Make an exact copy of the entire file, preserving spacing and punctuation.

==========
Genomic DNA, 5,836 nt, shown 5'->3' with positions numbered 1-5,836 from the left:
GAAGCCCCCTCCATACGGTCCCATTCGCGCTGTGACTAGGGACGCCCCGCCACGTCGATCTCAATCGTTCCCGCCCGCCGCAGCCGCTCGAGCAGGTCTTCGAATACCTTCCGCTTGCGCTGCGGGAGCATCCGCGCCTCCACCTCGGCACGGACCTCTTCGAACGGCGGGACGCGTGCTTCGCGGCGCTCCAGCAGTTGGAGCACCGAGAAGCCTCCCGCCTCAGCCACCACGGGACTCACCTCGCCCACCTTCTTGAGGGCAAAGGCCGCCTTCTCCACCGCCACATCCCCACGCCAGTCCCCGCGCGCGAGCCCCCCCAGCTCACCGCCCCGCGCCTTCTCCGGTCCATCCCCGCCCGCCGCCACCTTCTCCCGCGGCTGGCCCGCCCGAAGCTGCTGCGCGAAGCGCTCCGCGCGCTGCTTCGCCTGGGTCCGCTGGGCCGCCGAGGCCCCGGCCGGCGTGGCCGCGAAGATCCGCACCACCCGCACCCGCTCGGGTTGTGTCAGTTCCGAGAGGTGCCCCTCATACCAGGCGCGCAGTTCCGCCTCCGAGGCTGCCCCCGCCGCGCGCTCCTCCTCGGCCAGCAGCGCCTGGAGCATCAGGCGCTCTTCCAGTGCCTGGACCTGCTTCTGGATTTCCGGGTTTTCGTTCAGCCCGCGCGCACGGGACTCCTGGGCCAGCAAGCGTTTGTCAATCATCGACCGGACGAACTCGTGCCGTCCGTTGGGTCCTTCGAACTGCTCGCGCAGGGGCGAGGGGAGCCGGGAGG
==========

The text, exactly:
Genomic DNA, 5,836 nt, shown 5'->3' with positions numbered 1-5,836 from the left:
GAAGCCCCCTCCATACGGTCCCATTCGCGCTGTGACTAGGGACGCCCCGCCACGTCGATCTCAATCGTTCCCGCCCGCCGCAGCCGCTCGAGCAGGTCTTCGAATACCTTCCGCTTGCGCTGCGGGAGCATCCGCGCCTCCACCTCGGCACGGACCTCTTCGAACGGCGGGACGCGTGCTTCGCGGCGCTCCAGCAGTTGGAGCACCGAGAAGCCTCCCGCCTCAGCCACCACGGGACTCACCTCGCCCACCTTCTTGAGGGCAAAGGCCGCCTTCTCCACCGCCACATCCCCACGCCAGTCCCCGCGCGCGAGCCCCCCCAGCTCACCGCCCCGCGCCTTCTCCGGTCCATCCCCGCCCGCCGCCACCTTCTCCCGCGGCTGGCCCGCCCGAAGCTGCTGCGCGAAGCGCTCCGCGCGCTGCTTCGCCTGGGTCCGCTGGGCCGCCGAGGCCCCGGCCGGCGTGGCCGCGAAGATCCGCACCACCCGCACCCGCTCGGGTTGTGTCAGTTCCGAGAGGTGCCCCTCATACCAGGCGCGCAGTTCCGCCTCCGAGGCTGCCCCCGCCGCGCGCTCCTCCTCGGCCAGCAGCGCCTGGAGCATCAGGCGCTCTTCCAGTGCCTGGACCTGCTTCTGGATTTCCGGGTTTTCGTTCAGCCCGCGCGCACGGGACTCCTGGGCCAGCAAGCGTTTGTCAATCATCGACCGGACGAACTCGTGCCGTCCGTTGGGTCCTTCGAACTGCTCGCGCAGGGGCGAGGGGAGCCGGGAGG